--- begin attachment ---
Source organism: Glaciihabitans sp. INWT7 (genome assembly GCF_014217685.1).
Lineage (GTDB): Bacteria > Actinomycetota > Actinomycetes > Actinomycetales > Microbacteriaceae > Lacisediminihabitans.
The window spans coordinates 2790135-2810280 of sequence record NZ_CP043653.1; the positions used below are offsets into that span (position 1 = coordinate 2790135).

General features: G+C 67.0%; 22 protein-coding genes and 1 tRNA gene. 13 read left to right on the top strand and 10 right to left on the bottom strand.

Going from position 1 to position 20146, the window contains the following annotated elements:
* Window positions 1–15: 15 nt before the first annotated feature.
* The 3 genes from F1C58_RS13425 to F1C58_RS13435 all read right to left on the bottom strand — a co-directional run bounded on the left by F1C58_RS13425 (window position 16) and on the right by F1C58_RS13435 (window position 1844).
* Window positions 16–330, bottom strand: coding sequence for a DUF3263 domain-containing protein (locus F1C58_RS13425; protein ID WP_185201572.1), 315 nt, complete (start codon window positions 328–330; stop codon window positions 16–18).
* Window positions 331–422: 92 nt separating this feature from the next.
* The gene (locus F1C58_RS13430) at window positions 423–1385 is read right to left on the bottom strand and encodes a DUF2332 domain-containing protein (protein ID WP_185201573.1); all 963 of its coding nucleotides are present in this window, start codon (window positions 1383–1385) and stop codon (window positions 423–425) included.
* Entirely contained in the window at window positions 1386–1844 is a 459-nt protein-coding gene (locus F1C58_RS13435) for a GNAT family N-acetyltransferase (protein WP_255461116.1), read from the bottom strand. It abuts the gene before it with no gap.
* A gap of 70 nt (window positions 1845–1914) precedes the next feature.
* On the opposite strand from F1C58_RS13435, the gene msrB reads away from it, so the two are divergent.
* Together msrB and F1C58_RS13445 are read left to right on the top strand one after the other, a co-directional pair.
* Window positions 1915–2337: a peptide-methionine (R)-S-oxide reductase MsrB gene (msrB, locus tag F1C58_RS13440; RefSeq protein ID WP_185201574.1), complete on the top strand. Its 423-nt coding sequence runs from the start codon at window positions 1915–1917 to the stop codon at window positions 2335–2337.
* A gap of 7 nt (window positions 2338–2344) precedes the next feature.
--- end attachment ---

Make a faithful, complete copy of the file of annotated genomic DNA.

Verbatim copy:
Source organism: Glaciihabitans sp. INWT7 (genome assembly GCF_014217685.1).
Lineage (GTDB): Bacteria > Actinomycetota > Actinomycetes > Actinomycetales > Microbacteriaceae > Lacisediminihabitans.
The window spans coordinates 2790135-2810280 of sequence record NZ_CP043653.1; the positions used below are offsets into that span (position 1 = coordinate 2790135).

General features: G+C 67.0%; 22 protein-coding genes and 1 tRNA gene. 13 read left to right on the top strand and 10 right to left on the bottom strand.

Going from position 1 to position 20146, the window contains the following annotated elements:
* Window positions 1–15: 15 nt before the first annotated feature.
* The 3 genes from F1C58_RS13425 to F1C58_RS13435 all read right to left on the bottom strand — a co-directional run bounded on the left by F1C58_RS13425 (window position 16) and on the right by F1C58_RS13435 (window position 1844).
* Window positions 16–330, bottom strand: coding sequence for a DUF3263 domain-containing protein (locus F1C58_RS13425; protein ID WP_185201572.1), 315 nt, complete (start codon window positions 328–330; stop codon window positions 16–18).
* Window positions 331–422: 92 nt separating this feature from the next.
* The gene (locus F1C58_RS13430) at window positions 423–1385 is read right to left on the bottom strand and encodes a DUF2332 domain-containing protein (protein ID WP_185201573.1); all 963 of its coding nucleotides are present in this window, start codon (window positions 1383–1385) and stop codon (window positions 423–425) included.
* Entirely contained in the window at window positions 1386–1844 is a 459-nt protein-coding gene (locus F1C58_RS13435) for a GNAT family N-acetyltransferase (protein WP_255461116.1), read from the bottom strand. It abuts the gene before it with no gap.
* A gap of 70 nt (window positions 1845–1914) precedes the next feature.
* On the opposite strand from F1C58_RS13435, the gene msrB reads away from it, so the two are divergent.
* Together msrB and F1C58_RS13445 are read left to right on the top strand one after the other, a co-directional pair.
* Window positions 1915–2337: a peptide-methionine (R)-S-oxide reductase MsrB gene (msrB, locus tag F1C58_RS13440; RefSeq protein ID WP_185201574.1), complete on the top strand. Its 423-nt coding sequence runs from the start codon at window positions 1915–1917 to the stop codon at window positions 2335–2337.
* A gap of 7 nt (window positions 2338–2344) precedes the next feature.